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Recommendations

Recommendations

  • Aly Kantor:
    13 Feb. 2022
    I am a sucker for direct-address storytelling, and the playwright has struck such an incredible balance between what we learn from the characters and what we learn from their behavior. Most satisfying of all is the way that every last drop of delicious exposition seems to pay off in such an incredibly satisfying way. I am still trying to wrap my brain around how the final nightmare sequence came together so brilliantly. This is a small, distinct epic about specific, human characters that is singularly theatrical, compelling, hilarious, heartbreaking... but is always, always about love first. It's just beautiful.
  • Vince Gatton:
    12 Feb. 2022
    Humor, horror, joy, and sorrow commingle beautifully in St. Croix’s stunning play. Black Remy is raising his late husband’s white teenage son Pup, and their bond is gorgeously real, warm, idiosyncratic, and sharp. But darker events in their pasts and the present threaten the safe haven of their drive-in theater/trailer home. This fathers-and-sons story is funny, painful, and filled with so much love, exploring the monsters and ghosts that terrorize us, those that live inside us, and those that do both at once.
  • Stephanie Hickling Beckman:
    2 Feb. 2022
    This fast-paced, and engaging two-hander about a unique father/son relationship challenges the idea of family, and the responsibility of being in a relationship, of any kind, with other people. It brings up human nature and its ever-present need for connection and acceptance in a world that neither understands us or makes room for our differences. St. Croix has done a beautiful job of creating conflict which is both intense and polarizing and managing to resolve it without leaning on predictability.
  • Shaun Leisher:
    20 Jun. 2021
    The type of relationship at the center of this enthralling two-hander is one we just don't get to see on stage that often. You can cut the tension between these two characters and the choice to set this play at a place where people go to escape the horrors of their lives is inspired. This is a play about facing the monsters in the world around us and the ones inside of ourselves.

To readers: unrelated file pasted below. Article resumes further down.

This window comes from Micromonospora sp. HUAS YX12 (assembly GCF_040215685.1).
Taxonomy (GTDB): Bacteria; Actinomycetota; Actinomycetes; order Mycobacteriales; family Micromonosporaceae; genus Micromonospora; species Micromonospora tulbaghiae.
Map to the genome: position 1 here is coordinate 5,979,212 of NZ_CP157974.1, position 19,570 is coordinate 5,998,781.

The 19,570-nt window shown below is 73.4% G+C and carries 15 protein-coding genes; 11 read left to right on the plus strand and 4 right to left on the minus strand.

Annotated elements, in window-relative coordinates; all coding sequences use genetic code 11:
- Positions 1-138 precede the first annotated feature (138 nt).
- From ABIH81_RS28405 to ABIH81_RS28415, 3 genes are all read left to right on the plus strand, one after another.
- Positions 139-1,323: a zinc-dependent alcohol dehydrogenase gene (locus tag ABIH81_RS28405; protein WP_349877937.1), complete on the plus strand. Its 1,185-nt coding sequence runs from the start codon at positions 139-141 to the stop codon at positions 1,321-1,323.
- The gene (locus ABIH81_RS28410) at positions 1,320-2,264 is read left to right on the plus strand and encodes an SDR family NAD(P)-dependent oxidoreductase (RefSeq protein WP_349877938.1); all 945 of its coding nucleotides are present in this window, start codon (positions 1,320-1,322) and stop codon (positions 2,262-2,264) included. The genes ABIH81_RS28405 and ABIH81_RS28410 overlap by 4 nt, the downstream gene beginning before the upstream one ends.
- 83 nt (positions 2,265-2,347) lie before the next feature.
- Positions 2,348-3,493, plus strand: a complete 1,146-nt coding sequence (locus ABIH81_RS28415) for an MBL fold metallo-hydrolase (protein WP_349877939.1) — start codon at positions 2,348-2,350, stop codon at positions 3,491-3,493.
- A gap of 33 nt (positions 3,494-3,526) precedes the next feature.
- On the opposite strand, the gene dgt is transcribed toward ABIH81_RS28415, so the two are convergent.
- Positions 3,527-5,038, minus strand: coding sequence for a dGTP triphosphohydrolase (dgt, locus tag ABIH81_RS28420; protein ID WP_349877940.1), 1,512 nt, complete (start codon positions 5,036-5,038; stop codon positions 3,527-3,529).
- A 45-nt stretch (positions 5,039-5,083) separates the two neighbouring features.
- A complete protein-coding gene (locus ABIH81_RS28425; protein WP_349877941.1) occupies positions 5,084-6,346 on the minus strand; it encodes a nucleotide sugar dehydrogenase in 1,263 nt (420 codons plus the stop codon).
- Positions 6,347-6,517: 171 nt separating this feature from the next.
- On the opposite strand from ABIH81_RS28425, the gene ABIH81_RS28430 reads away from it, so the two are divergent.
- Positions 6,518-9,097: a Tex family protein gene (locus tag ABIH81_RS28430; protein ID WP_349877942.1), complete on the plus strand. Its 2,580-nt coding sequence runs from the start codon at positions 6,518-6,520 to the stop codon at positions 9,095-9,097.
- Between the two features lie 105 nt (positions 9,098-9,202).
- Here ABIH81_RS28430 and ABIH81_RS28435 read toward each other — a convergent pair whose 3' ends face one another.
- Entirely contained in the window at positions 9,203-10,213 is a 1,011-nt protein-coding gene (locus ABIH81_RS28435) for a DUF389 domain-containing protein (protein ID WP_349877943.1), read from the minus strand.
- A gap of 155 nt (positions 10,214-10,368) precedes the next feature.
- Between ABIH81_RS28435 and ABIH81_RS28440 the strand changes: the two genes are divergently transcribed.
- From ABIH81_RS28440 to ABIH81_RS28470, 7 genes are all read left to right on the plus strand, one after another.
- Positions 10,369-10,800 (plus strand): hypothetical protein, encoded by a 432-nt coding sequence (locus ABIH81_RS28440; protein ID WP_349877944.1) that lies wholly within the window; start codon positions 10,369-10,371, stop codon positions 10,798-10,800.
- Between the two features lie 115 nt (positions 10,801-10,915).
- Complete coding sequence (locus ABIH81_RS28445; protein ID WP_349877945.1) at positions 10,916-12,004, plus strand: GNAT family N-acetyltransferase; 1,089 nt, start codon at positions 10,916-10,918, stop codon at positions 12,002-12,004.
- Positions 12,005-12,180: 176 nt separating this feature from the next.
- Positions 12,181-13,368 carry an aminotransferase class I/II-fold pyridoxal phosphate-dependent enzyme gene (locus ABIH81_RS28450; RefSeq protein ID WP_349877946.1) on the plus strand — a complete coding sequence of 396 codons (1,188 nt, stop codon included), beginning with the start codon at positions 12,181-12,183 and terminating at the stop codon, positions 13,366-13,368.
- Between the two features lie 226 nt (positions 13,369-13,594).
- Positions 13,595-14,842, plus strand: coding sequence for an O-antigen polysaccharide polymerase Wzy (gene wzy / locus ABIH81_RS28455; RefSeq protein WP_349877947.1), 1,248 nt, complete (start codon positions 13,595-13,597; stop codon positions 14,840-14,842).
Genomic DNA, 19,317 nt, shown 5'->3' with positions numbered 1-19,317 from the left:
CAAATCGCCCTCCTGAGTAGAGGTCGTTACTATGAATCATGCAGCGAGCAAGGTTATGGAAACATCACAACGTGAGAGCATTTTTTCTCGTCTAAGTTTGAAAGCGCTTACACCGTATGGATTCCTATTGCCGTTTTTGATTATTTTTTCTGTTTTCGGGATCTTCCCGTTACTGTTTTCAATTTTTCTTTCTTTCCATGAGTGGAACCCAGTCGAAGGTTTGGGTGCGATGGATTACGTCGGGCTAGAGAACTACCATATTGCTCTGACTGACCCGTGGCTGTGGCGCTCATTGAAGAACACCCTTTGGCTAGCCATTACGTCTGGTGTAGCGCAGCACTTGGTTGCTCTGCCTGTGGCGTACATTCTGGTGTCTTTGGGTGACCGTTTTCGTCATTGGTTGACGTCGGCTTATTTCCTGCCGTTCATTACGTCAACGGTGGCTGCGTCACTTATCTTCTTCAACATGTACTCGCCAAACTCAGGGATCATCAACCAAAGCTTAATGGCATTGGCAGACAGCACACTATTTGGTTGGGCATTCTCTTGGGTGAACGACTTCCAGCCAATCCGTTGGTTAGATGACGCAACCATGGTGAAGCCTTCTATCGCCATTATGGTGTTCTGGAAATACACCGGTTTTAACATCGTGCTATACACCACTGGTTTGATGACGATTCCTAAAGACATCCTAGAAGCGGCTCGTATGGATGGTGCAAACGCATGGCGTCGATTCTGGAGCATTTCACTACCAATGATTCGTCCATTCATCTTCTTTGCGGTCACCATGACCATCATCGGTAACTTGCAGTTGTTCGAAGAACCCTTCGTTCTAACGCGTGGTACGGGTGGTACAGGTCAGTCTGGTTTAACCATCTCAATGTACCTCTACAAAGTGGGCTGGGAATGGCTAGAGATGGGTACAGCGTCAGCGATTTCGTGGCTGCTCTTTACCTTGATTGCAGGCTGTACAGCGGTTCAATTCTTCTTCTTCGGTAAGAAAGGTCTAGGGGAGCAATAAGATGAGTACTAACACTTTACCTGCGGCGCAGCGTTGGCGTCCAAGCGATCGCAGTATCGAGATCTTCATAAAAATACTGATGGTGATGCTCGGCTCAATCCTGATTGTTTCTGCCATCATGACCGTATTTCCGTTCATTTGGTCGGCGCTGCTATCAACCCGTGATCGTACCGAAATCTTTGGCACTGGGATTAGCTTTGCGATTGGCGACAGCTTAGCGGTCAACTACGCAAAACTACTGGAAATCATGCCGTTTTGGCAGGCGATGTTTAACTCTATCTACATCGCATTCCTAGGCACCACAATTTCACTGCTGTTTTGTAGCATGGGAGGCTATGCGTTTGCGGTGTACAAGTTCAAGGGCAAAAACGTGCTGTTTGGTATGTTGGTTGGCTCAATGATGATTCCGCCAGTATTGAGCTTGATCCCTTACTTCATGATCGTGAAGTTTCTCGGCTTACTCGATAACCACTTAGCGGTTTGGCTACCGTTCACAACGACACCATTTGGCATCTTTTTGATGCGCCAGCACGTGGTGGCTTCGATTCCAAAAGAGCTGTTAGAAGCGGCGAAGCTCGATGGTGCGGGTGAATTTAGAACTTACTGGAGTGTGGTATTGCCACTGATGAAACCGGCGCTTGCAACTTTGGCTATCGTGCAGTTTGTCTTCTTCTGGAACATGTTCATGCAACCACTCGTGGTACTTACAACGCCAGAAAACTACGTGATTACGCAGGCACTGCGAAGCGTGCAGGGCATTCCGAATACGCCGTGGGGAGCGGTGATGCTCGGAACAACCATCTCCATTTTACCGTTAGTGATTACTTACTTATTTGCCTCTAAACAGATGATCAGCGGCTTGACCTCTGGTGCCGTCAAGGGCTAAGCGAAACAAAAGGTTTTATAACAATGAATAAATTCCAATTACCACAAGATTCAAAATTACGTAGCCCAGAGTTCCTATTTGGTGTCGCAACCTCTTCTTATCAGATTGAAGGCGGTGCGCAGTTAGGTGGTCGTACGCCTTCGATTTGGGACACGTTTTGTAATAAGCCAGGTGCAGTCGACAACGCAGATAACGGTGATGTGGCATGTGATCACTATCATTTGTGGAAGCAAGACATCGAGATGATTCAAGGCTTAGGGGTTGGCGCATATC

• Ky Weeks:
    28 Mar. 2021
    The relationship of this play is intense and written with unflinching force and delicate care. The characters are written with such empathy, the conflict that builds between them, fueled by a genuine sense of betrayal, is gut-wrenching. The duologue and nightmare sequences add so much depth to this piece, and the use of classic monster movies brilliantly adds so much to them in a believable way.
  • Nick Malakhow:
    16 May. 2020
    This play covers so much over the course of its briskly-moving single act. We connect so deeply to Remy and Pup as individuals, while at the same time watching a nuanced and complex exploration of grief, family, parenting, coming of age, addiction, and identity. Remy and Pup's unique parent-child relationship is so beautifully and tenderly rendered--there is so much evident love between them--while St. Croix still sets up palpable conflicts between them. I really appreciated that this was a two-character piece and yet I felt such a rich sense of the people and world around them. Gorgeous work!
  • Pravin Wilkins:
    15 May. 2020
    "Monsters of the American Cinema" is a truly special piece. It invites the audience in with honest & unapologetic narration, knife-sharp one-liners & asides, and an abundance of energy from its two stars--then it delivers so much more. A genuine exploration of grief, parenthood, and growing up, this play poses a complicated and heartbreaking question familiar to many immigrant parents, gay parents, and adoptive parents, which is: how do you raise a child who is being taught, overtly or covertly, to hate people like you?